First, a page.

Ball and Stick depiction of Erythromycin, refcode QIFKEX

Explore the Ligand Cards

Welcome to the Bound! drugs page, where you will learn more about the drugs that you are using in the Bound! card game.

Bound! is the protein-drug matching game that has you match protein cards (targets) with ligand cards (drugs): match the most pairs to be the winner!

The pair selected for this game are chosen at the intersection of two databases of crystal structures:

  • The proteins (targets) are from the Protein Data Bank (PDB), a repository of 3D biolmolecular structures central to research and education.
  • The ligands (drugs) are from the Cambridge Structural Database (CSD), a database of over 1 million curated small-molecule organic and metal-organic structures, curated by the Cambridge Crystallographic Data Centre (CCDC).

In this page you will explore the drug structures from the CSD, if you are looking for the cards deck and the game rules, click on the button below to go back to the main page.

Go back to the rules and cards

The Bound! Drugs

In each panel you will find:

  1. The drug common name.
  2. The CSD Refcode (what is a refcode?) with a link to the structure entry in the database, via our search tool Access Structures. In each structure page you will find more information and a 3D interactive representation. You can find a quick explainer on how to use the result viewer in Access Structures, if you need help in navigating the visualizer.
  3. An image of the drug molecule, created with the free version of the CCDC’s visualization software Mercury. You will find below a legend reporting the elements colours used in the representation.
  4. An interesting fact about the drug.
  5. The mechanism of action, which you can find explained on the right.
  6. The protein the ligand binds to, indicated with its PDB codes linking to the protein (target) entry in the Protein Data Bank.

Atom colours legend

Carbon – Grey, Hydrogen – White,
Nitrogen – Blue, Sulphur – Yellow,
Oxygen – Red, Fluorine – Lime Green,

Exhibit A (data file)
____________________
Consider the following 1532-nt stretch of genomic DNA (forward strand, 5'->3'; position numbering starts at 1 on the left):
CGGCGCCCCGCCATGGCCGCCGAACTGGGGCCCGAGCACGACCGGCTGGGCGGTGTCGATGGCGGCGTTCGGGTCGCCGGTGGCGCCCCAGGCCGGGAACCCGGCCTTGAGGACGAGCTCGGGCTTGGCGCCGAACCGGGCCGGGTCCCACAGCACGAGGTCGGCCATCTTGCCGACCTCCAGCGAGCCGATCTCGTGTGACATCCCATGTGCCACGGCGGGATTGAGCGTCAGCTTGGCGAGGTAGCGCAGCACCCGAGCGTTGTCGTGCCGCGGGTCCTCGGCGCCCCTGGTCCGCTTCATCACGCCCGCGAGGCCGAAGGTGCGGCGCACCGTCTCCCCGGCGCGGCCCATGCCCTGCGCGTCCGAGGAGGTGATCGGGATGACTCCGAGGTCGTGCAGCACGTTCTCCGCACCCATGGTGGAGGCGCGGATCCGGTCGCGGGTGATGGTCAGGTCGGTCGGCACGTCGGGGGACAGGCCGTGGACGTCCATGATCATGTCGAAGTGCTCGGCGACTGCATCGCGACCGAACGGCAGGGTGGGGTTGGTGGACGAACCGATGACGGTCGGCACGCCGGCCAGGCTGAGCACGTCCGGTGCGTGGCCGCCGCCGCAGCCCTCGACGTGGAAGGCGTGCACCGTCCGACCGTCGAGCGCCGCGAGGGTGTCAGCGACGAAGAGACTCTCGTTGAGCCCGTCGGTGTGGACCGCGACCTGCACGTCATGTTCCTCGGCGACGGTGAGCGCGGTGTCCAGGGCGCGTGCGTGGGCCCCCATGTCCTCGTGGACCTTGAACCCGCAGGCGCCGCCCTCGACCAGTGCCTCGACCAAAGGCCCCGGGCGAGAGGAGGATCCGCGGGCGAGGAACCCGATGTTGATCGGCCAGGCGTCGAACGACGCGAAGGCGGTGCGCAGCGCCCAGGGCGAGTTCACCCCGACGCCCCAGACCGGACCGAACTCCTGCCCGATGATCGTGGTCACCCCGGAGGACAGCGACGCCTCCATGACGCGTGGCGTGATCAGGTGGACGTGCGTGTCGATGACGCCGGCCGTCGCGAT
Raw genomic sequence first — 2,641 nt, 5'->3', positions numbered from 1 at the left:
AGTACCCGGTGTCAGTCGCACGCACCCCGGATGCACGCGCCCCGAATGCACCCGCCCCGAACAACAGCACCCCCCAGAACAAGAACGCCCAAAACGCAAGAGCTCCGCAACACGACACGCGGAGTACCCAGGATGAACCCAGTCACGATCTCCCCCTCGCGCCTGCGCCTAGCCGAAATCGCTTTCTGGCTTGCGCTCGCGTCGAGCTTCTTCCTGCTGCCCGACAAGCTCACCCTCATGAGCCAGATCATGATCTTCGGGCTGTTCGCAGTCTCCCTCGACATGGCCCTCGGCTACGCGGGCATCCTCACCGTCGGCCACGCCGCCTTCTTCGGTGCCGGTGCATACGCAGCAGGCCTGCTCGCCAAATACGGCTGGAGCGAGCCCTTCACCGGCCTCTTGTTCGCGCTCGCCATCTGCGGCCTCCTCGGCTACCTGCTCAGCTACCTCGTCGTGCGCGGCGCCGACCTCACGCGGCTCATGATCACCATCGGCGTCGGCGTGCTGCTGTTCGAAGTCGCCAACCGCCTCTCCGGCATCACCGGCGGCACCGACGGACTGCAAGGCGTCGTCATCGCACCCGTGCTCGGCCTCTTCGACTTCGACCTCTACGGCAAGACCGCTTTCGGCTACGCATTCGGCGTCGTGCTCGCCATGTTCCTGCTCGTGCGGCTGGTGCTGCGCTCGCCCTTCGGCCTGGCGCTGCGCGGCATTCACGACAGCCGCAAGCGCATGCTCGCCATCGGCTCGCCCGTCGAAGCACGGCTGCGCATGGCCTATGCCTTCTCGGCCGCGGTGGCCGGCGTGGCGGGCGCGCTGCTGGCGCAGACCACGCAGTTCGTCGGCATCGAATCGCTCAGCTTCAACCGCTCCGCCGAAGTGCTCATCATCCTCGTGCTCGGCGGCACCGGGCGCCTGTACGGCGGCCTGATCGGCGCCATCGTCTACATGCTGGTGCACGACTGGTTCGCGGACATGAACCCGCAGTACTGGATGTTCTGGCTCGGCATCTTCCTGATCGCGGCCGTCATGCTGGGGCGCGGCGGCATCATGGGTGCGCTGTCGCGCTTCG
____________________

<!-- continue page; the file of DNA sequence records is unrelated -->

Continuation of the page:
Bromine – Brown, Chlorine – Green

Erythromycin  1

Erythromycin was discovered in 1949 and has been commercially available since 1952 under the brand name Ilosone which refers to the Philippines region where erythromycin was first isolated. 4
Mechanism of action: Inhibitor  5
Binds to: Ribosome (4V7U6

Mechanisms of Action

The term mechanism of action refers to the specific interaction through which a drug substance produces its pharmacological effect. The drug cards have a mechanism of action included.

  • Inhibitor – A substance that binds to a target to reduce the target’s activity

  • Antagonist – A drug that blocks or dampens a biological response by binding to and blocking a receptor rather than activating it (opposite is agonist)

  • Agonist – An agonist is a chemical that activates a receptor to produce a biological response

  • Activator – A DNA-binding protein that regulates one or more genes by increasing the rate of transcription

  • Potentiator – A substance that enhances sensitization of an antigen

  • Inducer – A molecule that regulates gene expression

  • Modulator – A drug that binds to receptor at a different site from where an agonist binds and influences the function of the receptor

Ball and Stick depiction of Erythromycin, refcode QIFKEX

Explore the drug cards

Want to explore more? Check out some of our other resources